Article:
C. Nagy
When Riverbench winemaker Clarissa Nagy (left) has some alone time with winemaker husband Jonathan, they make more wine.  The 2011 Bien Nacido Pinot Blanc ($25) is a pure joy, the 2010 Garey Ranch Pinot Noir ($48) is huge and dark and the 2010 White Hawk Vineyard Syrah ($30) shows some Southern Rhone funk.  Look for the 2012 Viognier in May, with tangy White Hawk fruit.

Center Of Effort
Named for a sailing term describing the most efficient point on a sail, COE gets winemaking direction for its Burgundian wines from Mike Sinor when he’s not busy at Ancient Peaks.  The 2010 Pinot Noir ($40) is extremely aromatic and bold on the palate.

Cordon Wines
Winemaker Etienne Terlinden (also of Summerland) says of his 2011 French Camp Zinfandel ($23), “I do this Italian style, picking the grapes earlier for a higher acidity level.”  It shows spice and vanilla on the nose and a slight bramble on the palate.  His 2010 White Hawk Syrah ($26) gives a lovely herbal scent with very dark blackberry flavor.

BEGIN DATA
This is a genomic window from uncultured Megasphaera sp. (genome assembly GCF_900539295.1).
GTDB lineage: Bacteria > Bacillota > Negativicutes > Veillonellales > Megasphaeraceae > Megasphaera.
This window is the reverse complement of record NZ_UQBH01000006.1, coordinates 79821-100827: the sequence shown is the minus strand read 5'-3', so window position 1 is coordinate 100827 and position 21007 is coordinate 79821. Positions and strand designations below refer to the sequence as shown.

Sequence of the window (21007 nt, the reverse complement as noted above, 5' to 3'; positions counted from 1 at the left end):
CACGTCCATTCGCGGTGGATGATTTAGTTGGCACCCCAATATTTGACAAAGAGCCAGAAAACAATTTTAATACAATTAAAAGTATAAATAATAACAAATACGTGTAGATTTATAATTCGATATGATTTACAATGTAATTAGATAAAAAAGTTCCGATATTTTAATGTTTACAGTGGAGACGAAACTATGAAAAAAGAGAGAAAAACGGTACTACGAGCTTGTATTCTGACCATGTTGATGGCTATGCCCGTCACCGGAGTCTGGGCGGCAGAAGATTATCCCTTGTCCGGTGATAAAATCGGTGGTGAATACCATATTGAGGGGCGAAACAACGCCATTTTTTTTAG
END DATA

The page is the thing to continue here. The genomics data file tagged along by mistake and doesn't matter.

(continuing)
La Fenêtre
Winemaker Joshua Klapper (right, pouring in lower left) always seems to have the busiest table at every wine event where I see him.  I took the photo from the stage above him, in case I couldn’t get any closer.  Happily, I did squeeze my way through for a taste of his 2010 Bien Nacido Chardonnay ($39).  Eighteen months in French oak - 20% of which is new - imparts a butterscotch essence to the already smoky fruit.

Luminesce
Soft-spoken winemaker Kevin Law is not exactly a “born promoter,” preferring to let his wines speak for themselves.  A pair of Pinot Noir - 2011 Arroyo Grande ($28) and 2010 Presqu'ile Vineyard ($44) - are impressive for dark aromas and fruit.  Smoky on the former, fruity on the latter.  His 2010 Santa Barbara Syrah ($26) is dark as well, with a beautiful layer of acidity.

Native9
James Ontiveros worked hard to reclaim a portion of the land that came to his family as a Mexican land grant nine generations ago.  It’s mainly a cattle ranch now, but he has his dream of an eight-acre vineyard.  His 2009 Pinot Noir ($64) is very dark and laced with smoke.  The 2010 Pinot ($64) seems better integrated.

Refugio Ranch
Ryan Deovlet makes the wine for the Gleason family, and the 2010 “Tiradora” Sauvignon Blanc ($28) shines with just a hint of grass and great acidity.  The 2009 Barbareno ($42) is two-thirds Syrah, one-third Petite Sirah - extremely aromatic and loaded with blackberry.

Roark Wine Co.